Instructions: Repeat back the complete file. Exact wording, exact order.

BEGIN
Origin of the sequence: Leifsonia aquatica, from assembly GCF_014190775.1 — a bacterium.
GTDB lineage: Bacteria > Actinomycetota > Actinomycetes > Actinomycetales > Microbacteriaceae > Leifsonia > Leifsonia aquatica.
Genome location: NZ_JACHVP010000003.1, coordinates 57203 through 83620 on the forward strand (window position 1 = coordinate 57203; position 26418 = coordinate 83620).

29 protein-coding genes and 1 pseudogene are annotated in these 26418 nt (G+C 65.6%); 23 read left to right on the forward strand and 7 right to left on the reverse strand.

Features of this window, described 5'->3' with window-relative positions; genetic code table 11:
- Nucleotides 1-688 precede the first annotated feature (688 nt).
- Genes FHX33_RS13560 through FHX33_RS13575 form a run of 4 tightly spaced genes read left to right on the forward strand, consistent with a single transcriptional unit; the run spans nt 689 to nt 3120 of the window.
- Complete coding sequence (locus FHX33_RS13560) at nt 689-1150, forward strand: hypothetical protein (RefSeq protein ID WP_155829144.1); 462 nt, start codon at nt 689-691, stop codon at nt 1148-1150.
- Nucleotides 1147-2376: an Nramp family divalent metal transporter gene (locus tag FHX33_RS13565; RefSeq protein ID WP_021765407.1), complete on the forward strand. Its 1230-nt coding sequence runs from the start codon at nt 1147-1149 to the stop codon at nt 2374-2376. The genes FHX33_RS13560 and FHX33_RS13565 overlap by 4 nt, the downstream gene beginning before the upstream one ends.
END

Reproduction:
Origin of the sequence: Leifsonia aquatica, from assembly GCF_014190775.1 — a bacterium.
GTDB lineage: Bacteria > Actinomycetota > Actinomycetes > Actinomycetales > Microbacteriaceae > Leifsonia > Leifsonia aquatica.
Genome location: NZ_JACHVP010000003.1, coordinates 57203 through 83620 on the forward strand (window position 1 = coordinate 57203; position 26418 = coordinate 83620).

29 protein-coding genes and 1 pseudogene are annotated in these 26418 nt (G+C 65.6%); 23 read left to right on the forward strand and 7 right to left on the reverse strand.

Features of this window, described 5'->3' with window-relative positions; genetic code table 11:
- Nucleotides 1-688 precede the first annotated feature (688 nt).
- Genes FHX33_RS13560 through FHX33_RS13575 form a run of 4 tightly spaced genes read left to right on the forward strand, consistent with a single transcriptional unit; the run spans nt 689 to nt 3120 of the window.
- Complete coding sequence (locus FHX33_RS13560) at nt 689-1150, forward strand: hypothetical protein (RefSeq protein ID WP_155829144.1); 462 nt, start codon at nt 689-691, stop codon at nt 1148-1150.
- Nucleotides 1147-2376: an Nramp family divalent metal transporter gene (locus tag FHX33_RS13565; RefSeq protein ID WP_021765407.1), complete on the forward strand. Its 1230-nt coding sequence runs from the start codon at nt 1147-1149 to the stop codon at nt 2374-2376. The genes FHX33_RS13560 and FHX33_RS13565 overlap by 4 nt, the downstream gene beginning before the upstream one ends.